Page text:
How to Identify & Date Your Antiques

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A few years ago, I drove an hour to snag an old dresser from the garage of a vintage dealer. It was quite a trek, but the piece was too special to pass up. A dimensional crest topped with a waving ribbon was sprawled across its four drawers, and, save for a few chips, it was in wonderful condition. Better yet, it only cost me $100.

The seller couldn’t tell me much about it, other than that he estimated it was built in the 1930s because of its extravagant style. To find out more, I recently DM’d Tilt Top Living’s Hayley and Craig Redmond Cilley, a pair of history buffs who help their followers identify and date their antique or vintage furniture for—get this—just $25. “We wholeheartedly believe that knowing more about your pieces’ stories creates a greater sense of connection and appreciation for them,” Haley says, adding, “There is something really special about knowing an object has experienced a long journey before you and that you get to add to it.”

As it turns out, the dealer was right on the money. With just a few photos to go off of, Hayley and Craig were able to determine my dresser was white oak and machine-made in an American factory in the 1920s as art deco style was coming in vogue. Curious how they did it? Below, accompanied by photos of some of their favorite finds, the duo walks us through five easy ways to figure out the make, model, and age of your furniture.

1. Do your research

“This is a British bookcase with original handles made in the late 1700s. It has the emerging tastes of the neoclassical period with the dentil molding up top and wood pattern on the glass doors. We love its history and beautifully crafted handmade elements,” says Craig.

Photo by HAYLEY REDMOND CILLEY

There are dozens of furniture styles out there–baroque, rococo, mission, Edwardian, art deco. The more you know about each, the easier it will be to decode your antiques’ backstories. In short, read up. This handy guide by 1st Dibs is a great place to start.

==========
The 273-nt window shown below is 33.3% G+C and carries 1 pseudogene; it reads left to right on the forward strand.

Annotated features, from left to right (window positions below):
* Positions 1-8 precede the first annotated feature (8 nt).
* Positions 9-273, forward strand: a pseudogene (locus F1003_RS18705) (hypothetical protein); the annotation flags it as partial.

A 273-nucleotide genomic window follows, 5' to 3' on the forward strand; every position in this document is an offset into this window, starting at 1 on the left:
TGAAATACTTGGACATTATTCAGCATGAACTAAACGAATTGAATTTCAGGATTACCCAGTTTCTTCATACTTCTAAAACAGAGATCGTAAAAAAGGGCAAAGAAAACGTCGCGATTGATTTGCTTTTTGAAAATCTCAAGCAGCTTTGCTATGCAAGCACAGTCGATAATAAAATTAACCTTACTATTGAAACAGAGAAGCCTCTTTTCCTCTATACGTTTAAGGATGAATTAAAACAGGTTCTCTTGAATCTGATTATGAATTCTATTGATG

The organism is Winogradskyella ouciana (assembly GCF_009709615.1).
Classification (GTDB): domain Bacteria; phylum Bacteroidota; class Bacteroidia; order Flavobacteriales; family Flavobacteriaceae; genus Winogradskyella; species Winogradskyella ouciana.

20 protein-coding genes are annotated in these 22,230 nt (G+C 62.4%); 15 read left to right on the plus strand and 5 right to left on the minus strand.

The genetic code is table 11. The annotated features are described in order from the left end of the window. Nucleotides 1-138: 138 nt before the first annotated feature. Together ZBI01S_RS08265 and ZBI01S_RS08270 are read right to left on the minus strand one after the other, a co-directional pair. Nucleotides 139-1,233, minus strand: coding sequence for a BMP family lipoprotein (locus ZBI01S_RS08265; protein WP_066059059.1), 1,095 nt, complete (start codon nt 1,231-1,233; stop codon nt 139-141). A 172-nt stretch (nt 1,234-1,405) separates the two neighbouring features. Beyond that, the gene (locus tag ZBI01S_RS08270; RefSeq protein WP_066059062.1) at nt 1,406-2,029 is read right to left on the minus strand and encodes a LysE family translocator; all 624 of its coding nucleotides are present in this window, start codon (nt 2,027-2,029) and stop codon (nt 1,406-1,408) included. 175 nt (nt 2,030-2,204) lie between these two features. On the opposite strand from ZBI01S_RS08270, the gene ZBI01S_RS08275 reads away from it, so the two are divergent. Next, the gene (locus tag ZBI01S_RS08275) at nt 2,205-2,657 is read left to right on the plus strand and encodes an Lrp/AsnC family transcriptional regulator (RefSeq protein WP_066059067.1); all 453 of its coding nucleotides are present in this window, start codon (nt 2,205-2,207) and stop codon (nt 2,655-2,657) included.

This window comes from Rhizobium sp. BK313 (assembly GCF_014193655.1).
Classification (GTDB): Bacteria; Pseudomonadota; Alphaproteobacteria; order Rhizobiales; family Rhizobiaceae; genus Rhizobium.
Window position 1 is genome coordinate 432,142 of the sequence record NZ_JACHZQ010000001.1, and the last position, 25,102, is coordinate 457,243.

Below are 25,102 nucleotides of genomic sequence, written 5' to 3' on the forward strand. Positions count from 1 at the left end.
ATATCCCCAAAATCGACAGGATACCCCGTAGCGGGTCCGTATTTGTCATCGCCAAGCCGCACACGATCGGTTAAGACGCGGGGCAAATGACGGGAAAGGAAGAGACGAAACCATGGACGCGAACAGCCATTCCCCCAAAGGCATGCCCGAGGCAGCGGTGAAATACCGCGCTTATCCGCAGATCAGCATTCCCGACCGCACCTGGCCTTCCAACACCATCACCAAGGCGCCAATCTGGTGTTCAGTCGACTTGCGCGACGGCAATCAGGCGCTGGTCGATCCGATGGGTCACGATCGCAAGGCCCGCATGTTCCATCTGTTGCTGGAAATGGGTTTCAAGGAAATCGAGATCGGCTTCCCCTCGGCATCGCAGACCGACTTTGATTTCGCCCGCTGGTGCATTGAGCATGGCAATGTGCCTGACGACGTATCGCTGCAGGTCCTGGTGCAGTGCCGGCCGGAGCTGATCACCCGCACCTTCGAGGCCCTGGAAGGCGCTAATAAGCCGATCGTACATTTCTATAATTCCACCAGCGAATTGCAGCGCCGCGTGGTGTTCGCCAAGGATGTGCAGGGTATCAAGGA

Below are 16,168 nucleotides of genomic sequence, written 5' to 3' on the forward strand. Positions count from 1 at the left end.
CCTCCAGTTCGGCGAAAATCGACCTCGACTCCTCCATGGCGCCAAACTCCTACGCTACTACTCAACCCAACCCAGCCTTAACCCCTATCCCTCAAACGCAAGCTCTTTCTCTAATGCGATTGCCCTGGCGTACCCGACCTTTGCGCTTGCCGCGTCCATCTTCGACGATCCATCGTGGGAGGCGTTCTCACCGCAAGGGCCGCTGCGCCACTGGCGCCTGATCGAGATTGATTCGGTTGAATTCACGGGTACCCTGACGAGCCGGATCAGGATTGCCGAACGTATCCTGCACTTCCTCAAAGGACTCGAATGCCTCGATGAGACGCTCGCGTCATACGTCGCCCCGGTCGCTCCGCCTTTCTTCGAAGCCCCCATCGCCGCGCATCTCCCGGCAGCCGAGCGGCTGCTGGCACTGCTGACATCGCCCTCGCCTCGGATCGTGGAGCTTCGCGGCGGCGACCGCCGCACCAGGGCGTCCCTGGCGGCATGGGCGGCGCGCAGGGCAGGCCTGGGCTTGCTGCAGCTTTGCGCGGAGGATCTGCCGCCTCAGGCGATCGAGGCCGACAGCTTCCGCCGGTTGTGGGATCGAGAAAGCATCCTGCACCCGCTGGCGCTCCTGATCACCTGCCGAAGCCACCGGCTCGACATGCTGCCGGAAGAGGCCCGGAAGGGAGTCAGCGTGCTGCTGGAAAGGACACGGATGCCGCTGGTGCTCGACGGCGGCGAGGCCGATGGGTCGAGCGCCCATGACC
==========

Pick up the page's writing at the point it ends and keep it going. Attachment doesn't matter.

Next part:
2. Handmade Vs. Machine-made

Of this 1820s piece, Hayley says, “The foot shape shows a strong Philly influence, (and) the cherry wood suggests an owner with more modest means. Most likely this would have been commissioned by a farming family. Its main purpose was to store–as its name suggests– jellies! It was a very thoughtful housewarming gift from Craig’s parents.”

Photo by HAYLEY REDMOND CILLEY

The fastest way to determine a piece of furniture’s age is to verify if it’s handmade or machine-made. The giveaway? Its drawer construction. With younger machine-made items, evenly spaced little trapezoids that look like grinding gears connect the front of the drawer to its side. Older antique pieces, on the other hand, have small triangular pins that are more spread out and resemble a bird’s tail. It can be challenging to pick up on the subtle differences, but Tilt Top Living’s Teaching Series will help you tell the two apart.

3. Be a little superficial

Hayley and Craig’s dining chairs mirror the mid-century vibe of their home in Richmond, VA. “We had to compete for them at an auction,” Hayley tells us. “We love that we can honor the period of our home with pieces made in a similar time frame.”

Photo by HAYLEY REDMOND CILLEY

Over time, natural wood darkens and shiny finishes lose their luster, so if an item wears a really rich hue and you can’t see your reflection in it, chances are it’s an antique. Keep a lookout for signs of use as well as light nicks, scratches, and the like; they’re great indicators that a piece has been well-loved for generations.

4. Look Out for Labels & Logos

Certain cities are synonymous with specific design styles. Take the decorative rings on the feet of the couple’s 1810s mahogany chest, for instance. They signal it was made in Baltimore, MD, a city which Hayley and Craig say was known for its “unrivaled detailed craftsmanship” at the turn of the 19th century.

Photo by HAYLEY REDMOND CILLEY

Labels provide vital clues to unlocking a piece of furniture’s origin story and are typically branded into the wood or stuck inside (or underneath) drawers. They can even be attached to the back: always do a 360 inspection. No label? No problem. Many companies have evolved their branding over time, so all you need is a logo to get a general idea of your antique’s age. Simply do an online image search for “(brand name) old logos” and you’re well on your way to determining the piece’s birthday.

5. Pay attention to pattern

Hayley and Craig found this 1920s wardrobe on Facebook Marketplace. It was built to store men’s formal wear.

Photo by HAYLEY REDMOND CILLEY

Veneering, the process of applying thin strips of pricey exotic wood over a less expensive material, was developed in the 1600s as a way to slash production costs. If your wooden furniture features an intricate geometric design or the grain mirrors itself (like the example above) it wears a veneer. The slimmer the veneer, the younger the item. By the 1900s, for example, veneers were paper-thin—think 1/64th of an inch.

Hayley and Craig say the best way to improve your ID’ing know-how is through practice. Explore your local antique malls, hit up estate sales, and scroll through online auctions. You can also hone your skills by bookmarking Tilt Top Living’s growing collection of lessons and tips.

Do any of your antiques tell a story? Share them with us in the comments below.





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